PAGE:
Abstract 4426: Device-Based Reduction in Blood Pressure is Associated with Increased Diameter of the Left Ventricular Outflow Tract: Results from European and United States Trials of the Rheos® Hypertension System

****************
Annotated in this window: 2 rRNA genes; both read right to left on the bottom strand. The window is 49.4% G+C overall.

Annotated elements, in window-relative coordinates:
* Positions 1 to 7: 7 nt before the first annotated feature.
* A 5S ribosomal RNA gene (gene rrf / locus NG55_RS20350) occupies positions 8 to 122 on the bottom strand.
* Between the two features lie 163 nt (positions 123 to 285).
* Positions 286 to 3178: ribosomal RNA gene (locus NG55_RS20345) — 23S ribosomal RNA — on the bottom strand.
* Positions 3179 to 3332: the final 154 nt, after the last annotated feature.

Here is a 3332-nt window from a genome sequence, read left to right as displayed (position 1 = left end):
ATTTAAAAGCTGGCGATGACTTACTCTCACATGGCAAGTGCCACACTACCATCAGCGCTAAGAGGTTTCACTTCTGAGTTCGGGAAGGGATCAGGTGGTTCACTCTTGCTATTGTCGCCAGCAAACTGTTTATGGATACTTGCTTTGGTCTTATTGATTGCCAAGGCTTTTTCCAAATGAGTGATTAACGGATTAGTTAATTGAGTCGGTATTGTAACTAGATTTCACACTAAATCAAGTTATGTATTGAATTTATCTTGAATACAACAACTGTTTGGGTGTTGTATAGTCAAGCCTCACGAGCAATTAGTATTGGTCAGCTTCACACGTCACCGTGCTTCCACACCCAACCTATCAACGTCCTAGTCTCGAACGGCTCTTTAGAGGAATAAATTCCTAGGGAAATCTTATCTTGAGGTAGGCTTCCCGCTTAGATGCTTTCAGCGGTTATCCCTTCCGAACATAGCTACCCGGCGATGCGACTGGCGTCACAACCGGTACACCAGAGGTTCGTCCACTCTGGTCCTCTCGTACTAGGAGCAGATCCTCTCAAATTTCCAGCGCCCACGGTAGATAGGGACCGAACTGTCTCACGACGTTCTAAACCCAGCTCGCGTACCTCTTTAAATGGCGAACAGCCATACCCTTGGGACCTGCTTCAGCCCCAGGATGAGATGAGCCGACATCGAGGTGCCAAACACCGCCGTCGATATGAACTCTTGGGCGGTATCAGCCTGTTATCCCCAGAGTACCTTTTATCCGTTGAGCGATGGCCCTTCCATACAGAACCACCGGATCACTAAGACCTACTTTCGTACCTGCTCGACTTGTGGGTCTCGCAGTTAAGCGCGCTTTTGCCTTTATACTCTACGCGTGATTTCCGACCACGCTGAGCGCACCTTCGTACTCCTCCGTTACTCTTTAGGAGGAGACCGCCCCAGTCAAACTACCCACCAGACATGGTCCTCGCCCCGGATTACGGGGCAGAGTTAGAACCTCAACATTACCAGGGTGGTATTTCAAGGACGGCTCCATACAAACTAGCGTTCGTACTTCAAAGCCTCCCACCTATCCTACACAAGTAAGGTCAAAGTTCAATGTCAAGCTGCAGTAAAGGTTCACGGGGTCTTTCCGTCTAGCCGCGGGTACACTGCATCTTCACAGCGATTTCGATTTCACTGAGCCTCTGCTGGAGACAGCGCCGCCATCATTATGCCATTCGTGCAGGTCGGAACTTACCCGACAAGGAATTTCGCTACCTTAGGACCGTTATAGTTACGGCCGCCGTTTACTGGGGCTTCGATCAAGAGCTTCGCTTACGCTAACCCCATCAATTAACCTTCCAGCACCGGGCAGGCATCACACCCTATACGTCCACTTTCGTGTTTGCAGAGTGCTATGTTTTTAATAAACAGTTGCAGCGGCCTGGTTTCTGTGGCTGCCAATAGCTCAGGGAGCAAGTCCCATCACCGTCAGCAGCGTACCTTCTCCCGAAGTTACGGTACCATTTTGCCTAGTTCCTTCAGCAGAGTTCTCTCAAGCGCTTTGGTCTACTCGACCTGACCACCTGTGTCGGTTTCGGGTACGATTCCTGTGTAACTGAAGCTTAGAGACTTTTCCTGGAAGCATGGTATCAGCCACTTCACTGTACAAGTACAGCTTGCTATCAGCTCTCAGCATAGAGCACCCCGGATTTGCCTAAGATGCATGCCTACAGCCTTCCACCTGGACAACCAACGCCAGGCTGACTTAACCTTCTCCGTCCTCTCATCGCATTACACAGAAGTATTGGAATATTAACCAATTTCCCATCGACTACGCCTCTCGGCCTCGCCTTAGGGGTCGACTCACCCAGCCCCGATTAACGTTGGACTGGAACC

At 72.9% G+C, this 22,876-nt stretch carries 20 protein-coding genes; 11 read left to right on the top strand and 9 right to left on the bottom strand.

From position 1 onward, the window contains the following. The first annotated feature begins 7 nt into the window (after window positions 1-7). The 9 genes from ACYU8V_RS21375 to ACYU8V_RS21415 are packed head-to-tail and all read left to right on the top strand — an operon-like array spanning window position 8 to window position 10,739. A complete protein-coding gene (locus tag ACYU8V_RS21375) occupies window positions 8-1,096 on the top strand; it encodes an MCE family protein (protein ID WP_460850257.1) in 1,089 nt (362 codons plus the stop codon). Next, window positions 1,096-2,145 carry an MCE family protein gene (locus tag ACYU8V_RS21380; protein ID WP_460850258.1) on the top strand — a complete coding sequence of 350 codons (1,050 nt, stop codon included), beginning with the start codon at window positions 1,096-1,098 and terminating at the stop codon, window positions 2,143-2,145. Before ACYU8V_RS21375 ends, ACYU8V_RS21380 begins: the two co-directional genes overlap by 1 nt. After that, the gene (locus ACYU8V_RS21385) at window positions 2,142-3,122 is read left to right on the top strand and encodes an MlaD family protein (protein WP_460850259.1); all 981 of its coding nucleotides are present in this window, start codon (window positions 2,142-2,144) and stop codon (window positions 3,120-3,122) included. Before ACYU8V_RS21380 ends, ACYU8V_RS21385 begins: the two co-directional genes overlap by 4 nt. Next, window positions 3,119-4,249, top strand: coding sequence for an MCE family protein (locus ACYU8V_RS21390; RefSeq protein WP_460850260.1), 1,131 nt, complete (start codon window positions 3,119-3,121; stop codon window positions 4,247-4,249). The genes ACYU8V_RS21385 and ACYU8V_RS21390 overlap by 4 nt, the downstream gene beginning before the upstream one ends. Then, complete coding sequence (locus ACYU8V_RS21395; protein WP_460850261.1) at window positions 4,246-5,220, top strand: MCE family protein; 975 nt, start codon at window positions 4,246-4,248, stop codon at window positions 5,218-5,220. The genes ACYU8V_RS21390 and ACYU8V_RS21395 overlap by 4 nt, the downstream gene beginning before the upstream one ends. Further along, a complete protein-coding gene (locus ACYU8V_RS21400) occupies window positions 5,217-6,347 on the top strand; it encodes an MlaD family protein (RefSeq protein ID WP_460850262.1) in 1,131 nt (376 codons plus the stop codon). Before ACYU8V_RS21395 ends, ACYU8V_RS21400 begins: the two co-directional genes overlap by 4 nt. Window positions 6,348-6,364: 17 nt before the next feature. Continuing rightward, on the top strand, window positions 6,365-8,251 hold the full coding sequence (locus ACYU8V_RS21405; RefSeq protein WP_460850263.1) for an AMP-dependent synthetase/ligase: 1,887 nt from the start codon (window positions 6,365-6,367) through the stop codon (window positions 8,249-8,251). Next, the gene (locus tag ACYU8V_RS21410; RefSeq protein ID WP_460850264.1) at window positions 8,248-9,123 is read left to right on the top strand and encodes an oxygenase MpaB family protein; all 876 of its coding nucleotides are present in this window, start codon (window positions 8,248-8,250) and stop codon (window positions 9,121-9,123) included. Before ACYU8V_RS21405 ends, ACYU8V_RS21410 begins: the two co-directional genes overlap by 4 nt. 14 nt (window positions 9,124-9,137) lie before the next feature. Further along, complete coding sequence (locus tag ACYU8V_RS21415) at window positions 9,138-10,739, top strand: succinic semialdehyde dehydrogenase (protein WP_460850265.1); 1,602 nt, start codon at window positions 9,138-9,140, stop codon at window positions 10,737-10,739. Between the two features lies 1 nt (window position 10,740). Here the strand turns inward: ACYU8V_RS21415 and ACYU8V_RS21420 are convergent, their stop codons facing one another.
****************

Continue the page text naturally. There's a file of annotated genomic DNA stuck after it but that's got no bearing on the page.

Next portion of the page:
Aortic root diameter is believed to be abnormal in hypertension. Recent studies suggest that therapies which increase the diameter of the proximal aorta and left ventricular outflow tract (LVOT) may lower pulse pressure (PP) and thus may benefically impact cardiovascular risk. Rheos Hypertension (HT) Therapy has been shown to lower blood pressure (BP) but its effects on the LVOT have not previously been reported. Stage II hypertensives (systolic BP ≥160 mmHg) taking ≥3 anti-HTN drugs (≥1 diuretic) were implanted with the Rheos HT System in US and European feasibility studies. Baseline data were acquired before implant. The Rheos HT System was activated 1 month after implant. Follow-up occurred after 3 and 12 months of therapy. Brachial BP was measured in-office by an oscillometric device. Echocardiograms were reviewed at a blinded core lab. LVOT diameter was measured 1 cm from the aortic valve annulus at mid-systole. Changes at follow-up versus baseline were analyzed with paired t-tests for all subjects with echocardiograms available at baseline and follow-up. 32 subjects (23 Europe/9 US, 17 M/15 F, Age 52.1±10.4 yr, BMI 33.3±7.3 kg/m2) were implanted at 8 centers. Rheos HT Therapy reduced BP, including PP, increased LVOT diameter and reduced left ventricular mass index (LVMI). No unanticipated adverse events occurred. Chronic Rheos HT Therapy in hypertension patients increases LVOT diameter while reducing BP, PP and LVMI. Benefits are in addition to those achieved with intensive drug therapy. The present results add supporting evidence that Rheos HT Therapy may reduce long-term health risks and warrants further prospective evaluation.